Not only is the flamboyant Frenchman’s one-handed backhand a thing of beauty – it is also the most devastating shot in his repertoire
1 Gasquet has an unusual take-back – the face of the racket is open as if he is preparing to slice the ball, adding disguise – but his fundamentals are spot on. He has turned his shoulder and set himself behind the ball.
2 With his front foot now landing as he steps into the shot, Gasquet’s weight starts to move forward, bringing him up to the baseline. The racket face begins to straighten so he can hit the ball flat or with topspin. Check out the size of Gasquet’s step forward into the shot - his head and shoulders soon follow, shifting his monentum.
3 Gasquet uncoils from the point of maximum shoulder rotation, swinging the racket down and forward as his full weight transfers to the front foot, with the knee bent enough to get under the ball. He starts to drop the racket head so he can bring the strings from low to high up the back of the ball, creating top spin
Objectives- Hit the percentages on high fliers
The single-handed backhand is a tough shot to master, particularly when dealing with high-bouncing balls. It is difficult to create power when the ball reaches you anywhere above shoulder height – on these balls just focus on returning deep with plenty of height over the net onto your opponent’s weakness. Once you get a shorter ball, step in and go for it.
4 As he makes contact with the ball, his shoulders remain side-on while his back leg is to the right of his body. His eyes are focused on the contact point, while his right leg has straightened, transferring power into the stroke. Notice that Gasquet’s head remains focused on the contact point even after the ball has been struck - this helps him maintain balance through the stroke.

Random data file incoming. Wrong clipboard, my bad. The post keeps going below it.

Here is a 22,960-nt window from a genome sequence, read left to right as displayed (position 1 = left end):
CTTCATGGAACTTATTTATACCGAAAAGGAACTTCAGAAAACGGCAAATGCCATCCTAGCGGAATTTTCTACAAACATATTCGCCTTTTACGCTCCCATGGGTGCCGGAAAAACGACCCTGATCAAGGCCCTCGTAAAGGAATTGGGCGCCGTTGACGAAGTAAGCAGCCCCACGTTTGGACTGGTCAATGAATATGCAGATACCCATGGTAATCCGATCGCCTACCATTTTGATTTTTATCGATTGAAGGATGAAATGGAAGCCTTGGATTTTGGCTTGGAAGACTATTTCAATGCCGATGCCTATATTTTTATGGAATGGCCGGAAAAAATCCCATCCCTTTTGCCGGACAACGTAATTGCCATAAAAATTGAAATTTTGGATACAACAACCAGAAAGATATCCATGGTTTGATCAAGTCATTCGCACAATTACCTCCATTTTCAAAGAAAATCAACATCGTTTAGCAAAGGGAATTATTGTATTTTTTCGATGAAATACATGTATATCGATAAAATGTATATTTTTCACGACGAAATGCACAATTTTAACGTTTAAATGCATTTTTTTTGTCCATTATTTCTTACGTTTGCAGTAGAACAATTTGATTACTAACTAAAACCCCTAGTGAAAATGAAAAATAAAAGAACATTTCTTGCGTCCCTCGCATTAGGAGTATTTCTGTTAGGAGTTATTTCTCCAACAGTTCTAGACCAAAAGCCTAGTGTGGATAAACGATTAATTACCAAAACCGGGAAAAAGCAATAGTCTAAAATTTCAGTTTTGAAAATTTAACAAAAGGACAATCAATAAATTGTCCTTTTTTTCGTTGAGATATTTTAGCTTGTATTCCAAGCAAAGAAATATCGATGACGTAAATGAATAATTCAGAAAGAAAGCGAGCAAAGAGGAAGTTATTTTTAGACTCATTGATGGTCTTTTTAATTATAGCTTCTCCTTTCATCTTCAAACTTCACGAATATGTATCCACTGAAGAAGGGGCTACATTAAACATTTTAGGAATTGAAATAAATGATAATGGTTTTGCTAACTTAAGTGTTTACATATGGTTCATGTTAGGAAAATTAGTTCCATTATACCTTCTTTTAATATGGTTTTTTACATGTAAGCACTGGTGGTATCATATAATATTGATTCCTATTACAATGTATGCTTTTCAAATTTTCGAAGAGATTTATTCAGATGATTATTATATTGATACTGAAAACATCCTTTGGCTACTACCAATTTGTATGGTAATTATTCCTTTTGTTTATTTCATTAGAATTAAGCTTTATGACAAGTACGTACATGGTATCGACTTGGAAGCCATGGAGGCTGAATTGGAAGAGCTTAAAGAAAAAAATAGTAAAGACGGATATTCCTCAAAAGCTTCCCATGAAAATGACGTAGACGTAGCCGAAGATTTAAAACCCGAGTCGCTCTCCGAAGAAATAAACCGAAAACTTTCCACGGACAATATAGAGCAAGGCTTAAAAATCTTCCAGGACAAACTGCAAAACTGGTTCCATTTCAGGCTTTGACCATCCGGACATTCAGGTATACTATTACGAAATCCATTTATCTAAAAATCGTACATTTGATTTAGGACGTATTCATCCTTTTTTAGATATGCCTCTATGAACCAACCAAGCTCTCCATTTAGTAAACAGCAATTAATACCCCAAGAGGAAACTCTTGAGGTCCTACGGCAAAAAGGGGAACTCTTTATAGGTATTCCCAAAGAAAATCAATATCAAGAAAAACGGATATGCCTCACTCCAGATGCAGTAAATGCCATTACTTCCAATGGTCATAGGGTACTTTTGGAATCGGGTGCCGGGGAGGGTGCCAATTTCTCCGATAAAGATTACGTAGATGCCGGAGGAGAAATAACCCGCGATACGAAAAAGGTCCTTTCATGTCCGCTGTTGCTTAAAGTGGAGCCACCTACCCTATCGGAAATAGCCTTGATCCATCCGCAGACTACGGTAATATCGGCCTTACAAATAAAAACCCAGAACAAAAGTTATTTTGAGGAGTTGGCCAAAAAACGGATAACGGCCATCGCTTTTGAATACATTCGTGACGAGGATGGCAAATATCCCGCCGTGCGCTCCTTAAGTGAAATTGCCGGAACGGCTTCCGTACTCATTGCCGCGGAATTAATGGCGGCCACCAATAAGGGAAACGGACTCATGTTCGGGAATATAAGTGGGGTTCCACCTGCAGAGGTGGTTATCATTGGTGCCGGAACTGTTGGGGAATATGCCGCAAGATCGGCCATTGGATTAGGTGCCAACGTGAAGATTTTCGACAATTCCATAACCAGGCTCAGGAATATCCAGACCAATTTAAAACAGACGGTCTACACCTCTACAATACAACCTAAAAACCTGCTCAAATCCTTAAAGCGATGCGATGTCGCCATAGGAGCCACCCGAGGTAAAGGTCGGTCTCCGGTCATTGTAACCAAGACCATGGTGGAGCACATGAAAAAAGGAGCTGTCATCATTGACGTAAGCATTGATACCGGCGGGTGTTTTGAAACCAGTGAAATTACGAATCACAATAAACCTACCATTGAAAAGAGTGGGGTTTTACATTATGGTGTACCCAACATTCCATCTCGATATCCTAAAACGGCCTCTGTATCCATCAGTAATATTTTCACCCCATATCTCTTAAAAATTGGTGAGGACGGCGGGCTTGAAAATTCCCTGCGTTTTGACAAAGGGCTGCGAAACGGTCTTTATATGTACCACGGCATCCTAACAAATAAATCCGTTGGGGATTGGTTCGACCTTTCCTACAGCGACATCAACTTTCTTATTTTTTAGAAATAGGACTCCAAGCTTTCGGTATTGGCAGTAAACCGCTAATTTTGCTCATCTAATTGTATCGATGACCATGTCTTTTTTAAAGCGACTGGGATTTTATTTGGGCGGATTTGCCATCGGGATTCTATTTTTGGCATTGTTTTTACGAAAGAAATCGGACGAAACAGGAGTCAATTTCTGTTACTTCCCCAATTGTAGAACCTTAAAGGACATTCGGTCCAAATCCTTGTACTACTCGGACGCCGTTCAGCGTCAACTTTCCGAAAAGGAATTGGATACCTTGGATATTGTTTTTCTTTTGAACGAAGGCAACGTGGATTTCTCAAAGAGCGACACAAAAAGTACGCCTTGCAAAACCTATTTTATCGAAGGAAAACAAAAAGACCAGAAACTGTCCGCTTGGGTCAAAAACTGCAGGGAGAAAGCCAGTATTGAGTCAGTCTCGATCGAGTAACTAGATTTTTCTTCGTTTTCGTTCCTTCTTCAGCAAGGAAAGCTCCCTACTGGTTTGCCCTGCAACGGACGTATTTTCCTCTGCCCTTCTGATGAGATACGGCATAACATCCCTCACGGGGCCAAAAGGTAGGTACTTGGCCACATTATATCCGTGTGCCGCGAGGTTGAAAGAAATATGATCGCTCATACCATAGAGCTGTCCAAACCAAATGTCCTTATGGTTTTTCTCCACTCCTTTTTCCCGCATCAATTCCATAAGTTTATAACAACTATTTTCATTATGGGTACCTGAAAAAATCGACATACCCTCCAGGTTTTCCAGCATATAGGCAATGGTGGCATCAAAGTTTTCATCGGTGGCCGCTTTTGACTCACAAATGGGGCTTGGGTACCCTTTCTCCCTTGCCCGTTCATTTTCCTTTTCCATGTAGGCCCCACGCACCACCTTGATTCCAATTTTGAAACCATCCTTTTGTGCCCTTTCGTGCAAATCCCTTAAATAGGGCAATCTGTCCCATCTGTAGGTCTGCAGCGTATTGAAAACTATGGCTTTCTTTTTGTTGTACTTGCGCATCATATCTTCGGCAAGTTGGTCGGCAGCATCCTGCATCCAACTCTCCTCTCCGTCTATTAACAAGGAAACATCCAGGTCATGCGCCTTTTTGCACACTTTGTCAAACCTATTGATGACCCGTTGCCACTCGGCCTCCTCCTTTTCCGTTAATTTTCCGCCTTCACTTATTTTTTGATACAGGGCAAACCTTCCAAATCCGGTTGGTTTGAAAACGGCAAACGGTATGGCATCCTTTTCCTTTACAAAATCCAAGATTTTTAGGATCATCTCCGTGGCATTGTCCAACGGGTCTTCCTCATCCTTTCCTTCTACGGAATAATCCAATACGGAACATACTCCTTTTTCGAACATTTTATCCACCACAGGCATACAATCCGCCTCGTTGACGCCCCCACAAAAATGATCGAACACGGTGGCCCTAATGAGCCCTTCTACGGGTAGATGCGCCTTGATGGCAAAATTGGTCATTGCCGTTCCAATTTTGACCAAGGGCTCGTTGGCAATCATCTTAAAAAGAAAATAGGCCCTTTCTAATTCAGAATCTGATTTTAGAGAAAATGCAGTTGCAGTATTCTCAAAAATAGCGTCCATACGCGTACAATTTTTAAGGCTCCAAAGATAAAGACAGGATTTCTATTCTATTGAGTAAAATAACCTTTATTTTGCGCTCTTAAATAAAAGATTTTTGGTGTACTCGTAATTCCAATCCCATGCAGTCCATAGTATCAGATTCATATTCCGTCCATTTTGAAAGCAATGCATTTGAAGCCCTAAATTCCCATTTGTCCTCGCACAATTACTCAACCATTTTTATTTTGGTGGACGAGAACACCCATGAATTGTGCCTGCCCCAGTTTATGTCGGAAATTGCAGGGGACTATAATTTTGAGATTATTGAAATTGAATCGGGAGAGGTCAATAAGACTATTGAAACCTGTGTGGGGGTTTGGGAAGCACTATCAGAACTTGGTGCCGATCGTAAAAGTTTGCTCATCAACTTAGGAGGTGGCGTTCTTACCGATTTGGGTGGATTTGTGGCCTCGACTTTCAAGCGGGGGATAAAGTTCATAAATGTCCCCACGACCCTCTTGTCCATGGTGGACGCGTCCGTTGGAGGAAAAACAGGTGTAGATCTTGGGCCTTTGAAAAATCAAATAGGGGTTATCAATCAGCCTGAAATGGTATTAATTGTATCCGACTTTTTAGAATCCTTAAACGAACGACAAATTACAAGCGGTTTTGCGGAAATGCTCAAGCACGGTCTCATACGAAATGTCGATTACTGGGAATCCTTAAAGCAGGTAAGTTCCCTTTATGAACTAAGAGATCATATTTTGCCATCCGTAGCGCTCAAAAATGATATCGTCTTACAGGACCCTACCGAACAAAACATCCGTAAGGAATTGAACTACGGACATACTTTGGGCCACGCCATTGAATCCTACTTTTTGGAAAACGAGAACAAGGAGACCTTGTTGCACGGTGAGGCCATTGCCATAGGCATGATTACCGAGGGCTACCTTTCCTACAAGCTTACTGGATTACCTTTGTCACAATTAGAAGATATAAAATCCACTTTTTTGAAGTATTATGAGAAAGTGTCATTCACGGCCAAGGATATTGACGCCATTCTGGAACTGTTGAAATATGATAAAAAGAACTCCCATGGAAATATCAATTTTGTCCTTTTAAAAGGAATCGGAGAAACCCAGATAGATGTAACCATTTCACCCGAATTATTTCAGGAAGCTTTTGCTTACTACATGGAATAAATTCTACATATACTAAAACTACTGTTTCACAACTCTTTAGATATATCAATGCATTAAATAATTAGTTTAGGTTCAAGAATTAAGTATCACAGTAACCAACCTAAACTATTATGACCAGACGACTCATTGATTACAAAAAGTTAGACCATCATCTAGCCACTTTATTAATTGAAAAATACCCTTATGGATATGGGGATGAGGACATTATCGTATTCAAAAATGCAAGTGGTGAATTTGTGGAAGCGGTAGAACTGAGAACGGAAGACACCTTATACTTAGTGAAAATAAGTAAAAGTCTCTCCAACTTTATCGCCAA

5-6 Even after completing the shot Gasquet holds the shoulders, hips and back leg in place. The side-on shape has directed the ball down the line, while his momentum has carried him inside the baseline.
GRIP IT AND RIP IT - Eastern Promise
If you’re just starting out with a single-hander, use an eastern backhand grip like Gasquet. The knuckle of your first finger should be on the bevel of the handle – the surface perpendicular to the strings – so that the racket face is slightly closed on contact. It is not a million miles from the chopper grip, so you can quickly adjust if you decide to hit with slice.
POSITIONINING - Best Foot Forward
Playing with a single-handed backhand means sacrificing the extra power you could produce with a two-hander, so making the most of your body’s momentum to generate power is crucial. As Gasquet demonstrates, the key to this is positioning yourself behind the ball as you prepare, and transferring your momentum forward so all your weight is over your front foot as you strike the ball out in front.
Aim to make contact with the ball out in front. from this position, with your hips side-on as you strike the ball, you can hit down the line – as Gasquet does here – or open your hips as you follow through to hit cross-court.
Photos by: AMN Images